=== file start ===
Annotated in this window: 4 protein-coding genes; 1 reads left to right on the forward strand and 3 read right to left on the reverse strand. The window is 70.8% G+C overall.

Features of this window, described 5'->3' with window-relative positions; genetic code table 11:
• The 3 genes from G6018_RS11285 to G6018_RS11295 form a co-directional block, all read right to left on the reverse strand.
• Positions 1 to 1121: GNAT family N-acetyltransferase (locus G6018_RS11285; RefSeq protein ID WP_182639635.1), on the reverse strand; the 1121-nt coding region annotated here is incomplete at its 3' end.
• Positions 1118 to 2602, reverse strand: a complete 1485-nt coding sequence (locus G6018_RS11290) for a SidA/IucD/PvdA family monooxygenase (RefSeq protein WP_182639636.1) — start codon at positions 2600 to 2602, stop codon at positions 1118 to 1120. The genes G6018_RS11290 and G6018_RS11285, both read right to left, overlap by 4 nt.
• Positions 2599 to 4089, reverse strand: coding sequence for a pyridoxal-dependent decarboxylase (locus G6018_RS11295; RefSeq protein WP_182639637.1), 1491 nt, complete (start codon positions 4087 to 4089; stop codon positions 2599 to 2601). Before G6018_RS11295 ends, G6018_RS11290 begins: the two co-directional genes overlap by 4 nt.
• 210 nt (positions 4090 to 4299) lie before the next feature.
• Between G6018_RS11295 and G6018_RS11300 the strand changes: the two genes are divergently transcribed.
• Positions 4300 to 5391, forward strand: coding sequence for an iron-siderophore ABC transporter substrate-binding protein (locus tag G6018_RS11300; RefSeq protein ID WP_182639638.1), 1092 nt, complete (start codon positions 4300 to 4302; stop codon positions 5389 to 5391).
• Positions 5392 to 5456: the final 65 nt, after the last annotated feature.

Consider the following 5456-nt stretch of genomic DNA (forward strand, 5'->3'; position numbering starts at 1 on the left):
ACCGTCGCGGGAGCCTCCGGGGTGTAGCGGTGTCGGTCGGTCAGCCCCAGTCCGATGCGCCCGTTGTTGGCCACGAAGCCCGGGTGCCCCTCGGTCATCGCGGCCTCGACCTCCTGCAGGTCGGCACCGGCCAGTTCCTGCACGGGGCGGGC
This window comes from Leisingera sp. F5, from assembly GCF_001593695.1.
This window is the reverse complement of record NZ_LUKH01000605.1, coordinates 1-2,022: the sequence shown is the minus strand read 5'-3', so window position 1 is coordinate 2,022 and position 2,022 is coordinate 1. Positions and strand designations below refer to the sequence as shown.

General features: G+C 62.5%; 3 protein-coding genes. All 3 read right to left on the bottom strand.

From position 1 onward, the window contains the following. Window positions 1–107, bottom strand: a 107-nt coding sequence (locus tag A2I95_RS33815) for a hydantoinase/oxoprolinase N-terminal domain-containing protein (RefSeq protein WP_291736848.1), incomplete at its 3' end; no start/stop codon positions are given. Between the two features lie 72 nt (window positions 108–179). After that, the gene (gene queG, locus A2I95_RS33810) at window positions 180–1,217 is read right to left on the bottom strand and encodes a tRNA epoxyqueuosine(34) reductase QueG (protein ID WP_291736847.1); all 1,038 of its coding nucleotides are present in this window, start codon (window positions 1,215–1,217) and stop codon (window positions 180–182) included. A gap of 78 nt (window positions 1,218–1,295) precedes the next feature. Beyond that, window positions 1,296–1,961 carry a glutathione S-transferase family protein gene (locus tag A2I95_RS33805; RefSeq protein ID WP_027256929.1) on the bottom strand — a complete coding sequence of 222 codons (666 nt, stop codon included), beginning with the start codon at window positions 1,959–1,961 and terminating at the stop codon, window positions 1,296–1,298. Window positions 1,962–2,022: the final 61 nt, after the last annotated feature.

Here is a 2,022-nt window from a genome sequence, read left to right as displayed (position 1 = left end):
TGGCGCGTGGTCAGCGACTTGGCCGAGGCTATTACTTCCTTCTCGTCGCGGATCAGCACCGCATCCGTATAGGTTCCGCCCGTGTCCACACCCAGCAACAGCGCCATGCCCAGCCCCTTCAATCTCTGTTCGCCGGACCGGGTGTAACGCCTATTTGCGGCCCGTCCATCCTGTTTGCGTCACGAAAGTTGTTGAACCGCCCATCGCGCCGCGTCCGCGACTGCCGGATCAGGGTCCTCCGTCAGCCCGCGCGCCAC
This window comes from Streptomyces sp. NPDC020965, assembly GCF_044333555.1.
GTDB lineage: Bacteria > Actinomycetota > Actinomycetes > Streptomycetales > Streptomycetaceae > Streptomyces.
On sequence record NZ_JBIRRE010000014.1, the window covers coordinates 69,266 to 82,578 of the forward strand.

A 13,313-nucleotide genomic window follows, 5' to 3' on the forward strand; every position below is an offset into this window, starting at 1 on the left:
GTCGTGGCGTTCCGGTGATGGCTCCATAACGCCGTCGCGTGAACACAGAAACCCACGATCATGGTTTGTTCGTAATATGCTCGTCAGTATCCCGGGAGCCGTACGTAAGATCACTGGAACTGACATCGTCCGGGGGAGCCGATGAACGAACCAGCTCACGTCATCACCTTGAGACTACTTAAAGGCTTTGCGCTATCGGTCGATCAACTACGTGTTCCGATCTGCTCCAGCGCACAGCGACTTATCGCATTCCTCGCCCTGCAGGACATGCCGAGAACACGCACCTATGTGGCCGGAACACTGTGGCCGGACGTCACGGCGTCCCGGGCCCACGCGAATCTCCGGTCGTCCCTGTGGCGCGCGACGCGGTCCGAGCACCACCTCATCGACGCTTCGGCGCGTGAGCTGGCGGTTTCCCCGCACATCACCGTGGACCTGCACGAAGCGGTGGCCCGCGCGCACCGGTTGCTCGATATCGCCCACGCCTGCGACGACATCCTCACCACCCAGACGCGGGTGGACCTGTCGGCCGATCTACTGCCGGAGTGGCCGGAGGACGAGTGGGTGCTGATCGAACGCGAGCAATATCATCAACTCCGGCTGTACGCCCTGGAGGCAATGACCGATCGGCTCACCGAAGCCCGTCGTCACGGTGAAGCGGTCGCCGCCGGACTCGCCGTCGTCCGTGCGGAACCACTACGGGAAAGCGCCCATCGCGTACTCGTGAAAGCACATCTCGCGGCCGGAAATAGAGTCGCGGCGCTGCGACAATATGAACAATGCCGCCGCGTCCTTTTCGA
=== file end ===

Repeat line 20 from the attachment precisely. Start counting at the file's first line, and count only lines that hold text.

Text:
GTDB lineage: Bacteria > Actinomycetota > Actinomycetes > Streptomycetales > Streptomycetaceae > Streptomyces.